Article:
DRIVEN: New Isuzu MU-X has a lot going for it, but it’s pricey

By Willem van de Putte Time of article published Nov 19, 2021

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Launch Review: Isuzu MU-X

After much speculation and anticipation Isuzu Motors South Africa have launched their seven-seater MU-X taking aim at the Toyota Fortuner, Ford Everest and Pajero Sport. It’s a significant improvement on the outgoing model in every respect and because it’s an Isuzu you know exactly what you’re getting in terms of reliability and longevity.

We got to take a closer look at it in the metal during an impressive reveal on the Garden Route and first impressions are that it was worth the wait if you’re an Isuzu fan, of which there are many in South Africa.

Built in Thailand, it’s based on the the upcoming D-MAX bakkie (which will be produced locally) with a ladder frame, and while the D-Max will be fitted with leaf springs at the back, the MU-X is coil sprung, which adds to its ride comfort.

There are three variants in the form of the MU-X LS in 4x2 and 4x4, the mid-range LSE with only 4x2 and the range-topping ONYX in 4x4 only.

It’s a completely new design with their new “World Crossflow” grille and arrow-shaped Bi-LEd headlamps connected by a signature line to the rear, linking the headlamps with the rear light 3D winglets. Overall it’s a pleasing look with no big talking points or anything that will offend prospective owners.

All three variations are fitted with alloy wheels with the ONYX on 20-inch, the LSE models on 18-inch and the LS with 17-inch wheels.

Should the ONYX be your vehicle of choice you will be able to change the rim diameter to fit a higher profile off-road tyre.

You can choose between Splash White, Dolomite White, ONYX Black, Mercury Silver, Obsidian Gray, Red Spinel, Santos Brown, and Sapphire blue.

Under the bonnet many will be glad to see that it’s still their trusty 3.0-litre turbo-diesel that’s been refined and tweaked to produce a much less agricultural sounding 140kW and 450Nm; and the engine is mated to a six-speed automatic transmission.

Inside is a vast improvement with piano-black surfaces, chrome highlights, aluminium and soft leather in what is a very spacious interior. There’s quite a bit of plastic that’s not too obvious or intrusive except inside the glove compartments and centre console where it looks cheap.

The new 9- or 7-inch touchscreen infotainment system has good resolution but is a bit difficult to see during the day and is limited in functionality unless you connect Apple CarPlay or Android Auto.

As you would expect from a modern car, the Isuzu MU-X is loaded with technology and active and passive safety features, including their Intelligent Driver Assistance System in the ONYX model that monitors your surroundings with a windshield-mounted stereo camera to act autonomously to avoid a crash or minimise accident damage.

It’s also the first middle airbag that prevents the driver’s and passengers’ heads colliding in an accident.

Our first drive was in the entry level LS 4x2 and the first thing you’ll notice are the incredibly comfortable seats with superb lumber support that allows you to frolic around corners without being thrown around.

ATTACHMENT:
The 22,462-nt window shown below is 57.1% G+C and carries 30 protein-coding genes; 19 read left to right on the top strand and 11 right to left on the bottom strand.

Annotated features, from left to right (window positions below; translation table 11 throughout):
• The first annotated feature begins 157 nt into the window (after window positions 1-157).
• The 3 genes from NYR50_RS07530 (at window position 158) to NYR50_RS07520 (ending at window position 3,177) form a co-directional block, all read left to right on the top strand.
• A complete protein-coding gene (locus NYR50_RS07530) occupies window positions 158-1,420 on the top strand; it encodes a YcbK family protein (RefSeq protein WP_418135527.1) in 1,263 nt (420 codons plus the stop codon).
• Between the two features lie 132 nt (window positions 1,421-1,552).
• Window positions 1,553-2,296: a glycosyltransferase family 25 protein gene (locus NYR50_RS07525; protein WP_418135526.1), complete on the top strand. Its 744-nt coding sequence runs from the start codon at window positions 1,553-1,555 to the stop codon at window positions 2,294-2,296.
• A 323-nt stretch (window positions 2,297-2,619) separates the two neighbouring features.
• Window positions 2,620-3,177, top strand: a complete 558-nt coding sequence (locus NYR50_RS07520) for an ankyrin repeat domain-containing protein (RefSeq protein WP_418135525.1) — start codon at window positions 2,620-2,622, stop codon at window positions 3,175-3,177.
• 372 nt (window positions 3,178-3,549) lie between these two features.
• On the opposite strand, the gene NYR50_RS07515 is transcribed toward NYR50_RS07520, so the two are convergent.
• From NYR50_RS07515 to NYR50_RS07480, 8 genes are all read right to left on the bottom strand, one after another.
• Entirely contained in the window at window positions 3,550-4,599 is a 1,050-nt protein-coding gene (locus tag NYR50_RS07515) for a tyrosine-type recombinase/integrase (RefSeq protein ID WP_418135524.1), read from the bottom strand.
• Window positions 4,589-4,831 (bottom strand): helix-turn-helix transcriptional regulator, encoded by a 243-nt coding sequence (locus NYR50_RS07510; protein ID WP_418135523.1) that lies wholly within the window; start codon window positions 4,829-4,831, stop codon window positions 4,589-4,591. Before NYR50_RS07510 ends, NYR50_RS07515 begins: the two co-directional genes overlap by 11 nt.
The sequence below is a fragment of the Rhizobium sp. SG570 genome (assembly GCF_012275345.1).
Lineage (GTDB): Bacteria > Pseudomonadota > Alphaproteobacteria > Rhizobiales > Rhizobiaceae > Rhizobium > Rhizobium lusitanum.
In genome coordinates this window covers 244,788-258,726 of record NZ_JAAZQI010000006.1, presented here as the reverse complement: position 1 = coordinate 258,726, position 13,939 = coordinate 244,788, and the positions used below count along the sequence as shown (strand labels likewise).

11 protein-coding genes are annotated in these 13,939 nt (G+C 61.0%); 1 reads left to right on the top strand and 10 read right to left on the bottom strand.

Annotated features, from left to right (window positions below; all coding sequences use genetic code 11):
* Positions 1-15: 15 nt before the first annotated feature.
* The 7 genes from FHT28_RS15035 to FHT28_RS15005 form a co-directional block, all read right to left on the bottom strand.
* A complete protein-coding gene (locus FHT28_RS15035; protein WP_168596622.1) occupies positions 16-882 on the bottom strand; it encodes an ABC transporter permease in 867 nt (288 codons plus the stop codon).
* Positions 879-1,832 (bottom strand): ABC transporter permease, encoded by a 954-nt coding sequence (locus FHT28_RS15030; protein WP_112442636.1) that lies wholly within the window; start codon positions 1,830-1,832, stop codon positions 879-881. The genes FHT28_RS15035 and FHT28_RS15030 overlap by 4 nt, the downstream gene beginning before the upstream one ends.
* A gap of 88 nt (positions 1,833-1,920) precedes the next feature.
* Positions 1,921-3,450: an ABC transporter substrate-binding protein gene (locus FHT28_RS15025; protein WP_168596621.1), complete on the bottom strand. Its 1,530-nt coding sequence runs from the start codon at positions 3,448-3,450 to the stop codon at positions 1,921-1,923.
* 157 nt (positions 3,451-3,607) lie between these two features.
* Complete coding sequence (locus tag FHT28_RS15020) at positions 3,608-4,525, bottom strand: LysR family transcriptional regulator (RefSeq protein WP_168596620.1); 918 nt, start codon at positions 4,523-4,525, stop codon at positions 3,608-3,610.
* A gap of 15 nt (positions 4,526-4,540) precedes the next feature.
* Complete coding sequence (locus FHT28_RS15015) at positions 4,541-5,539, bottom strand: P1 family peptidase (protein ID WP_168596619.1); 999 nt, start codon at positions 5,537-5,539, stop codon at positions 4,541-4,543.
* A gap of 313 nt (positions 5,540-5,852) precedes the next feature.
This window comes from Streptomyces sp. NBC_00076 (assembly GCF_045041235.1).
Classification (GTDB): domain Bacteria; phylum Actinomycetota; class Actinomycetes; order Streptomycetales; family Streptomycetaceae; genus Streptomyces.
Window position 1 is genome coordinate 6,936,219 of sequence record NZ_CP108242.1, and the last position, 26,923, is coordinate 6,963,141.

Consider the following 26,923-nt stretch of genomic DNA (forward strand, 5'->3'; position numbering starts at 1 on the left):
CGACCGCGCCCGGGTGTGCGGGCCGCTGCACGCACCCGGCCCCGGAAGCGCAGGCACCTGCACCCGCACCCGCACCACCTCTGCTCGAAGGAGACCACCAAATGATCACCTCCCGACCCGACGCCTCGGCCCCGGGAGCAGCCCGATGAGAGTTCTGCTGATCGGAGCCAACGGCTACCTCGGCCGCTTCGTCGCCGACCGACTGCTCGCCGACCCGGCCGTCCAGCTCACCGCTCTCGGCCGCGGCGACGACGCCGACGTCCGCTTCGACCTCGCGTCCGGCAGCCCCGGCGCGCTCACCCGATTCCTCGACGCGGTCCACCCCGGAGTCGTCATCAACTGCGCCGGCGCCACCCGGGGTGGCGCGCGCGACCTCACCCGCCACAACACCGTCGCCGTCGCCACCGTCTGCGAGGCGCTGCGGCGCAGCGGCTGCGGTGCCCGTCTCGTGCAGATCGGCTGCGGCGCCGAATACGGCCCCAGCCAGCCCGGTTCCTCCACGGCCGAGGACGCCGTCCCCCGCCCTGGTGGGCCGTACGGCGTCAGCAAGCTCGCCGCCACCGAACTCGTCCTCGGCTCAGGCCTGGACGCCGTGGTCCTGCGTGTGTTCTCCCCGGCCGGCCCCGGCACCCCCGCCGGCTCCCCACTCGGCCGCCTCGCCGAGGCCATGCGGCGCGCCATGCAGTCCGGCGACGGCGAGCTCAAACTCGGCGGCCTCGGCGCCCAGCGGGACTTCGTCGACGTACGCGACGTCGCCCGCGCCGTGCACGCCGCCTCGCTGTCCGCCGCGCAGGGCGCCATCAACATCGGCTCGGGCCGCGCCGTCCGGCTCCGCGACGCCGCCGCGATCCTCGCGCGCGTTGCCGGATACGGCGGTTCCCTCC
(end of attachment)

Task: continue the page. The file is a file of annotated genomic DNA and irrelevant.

The steering wheel is smaller, allowing for a more comfortable and direct drive, although over corrugations there’s a bit too much feedback as the front wheels bounce without traction – as we experienced in the LSE going down the Swartberg Pass.

On tar though it’s not as pronounced and the engine smoothly purrs through the gearbox with no fuss getting up to speeds that you wouldn’t ordinarily drive with the family on board.

Apart from the wind noise coming from the side mirrors, interior noise levels weren’t intrusive, testament to the improved door-sealing structure and the areas surrounding the A-pillar.

Handling for a big SUV is top notch with very little body roll around corners and sharp bends through some of the Garden Route’s more spectacular passes.

Behind the wheel of the ONYX over the old Montague Pass the advantage of four-wheel drive, easily done with a turn of a dial on the centre console, was very apparent with a more sure-footed drive over loose sand and rocks. If it was me I would opt for either of the 4x4 versions.

For a standard SUV the Isuzu MU-X impressed with its off-road prowess with decent articulation and minimal fuss over some fairly difficult obstacles. With diff lock engaged and the right lines you could have a lot of fun on a weekend 4x4 outing, with the added bonus of 800mm wading depth.

The new Isuzu MU-X has a lot going for it, including a braked towing capacity of 3.5 tons as the company focuses more on it’s leisure market vehicles. It remains to be seen though how it measures up against the competition when they start selling them in December, considering most of their direct competition undercuts them in price.

It comes with the Isuzu Complete Care package with a warranty of five years or 120 000 km.

Isuzu MU-X pricing

3.0 Ddi 4x2 LS A/T: R693 800

3.0 Ddi 4x4 LS A/T: R771 600

3.0 Ddi 4x2 LSE A/T: R763 300

3.0 Ddi 4x4 ONYX A/T: R860 500

IOL Motoring

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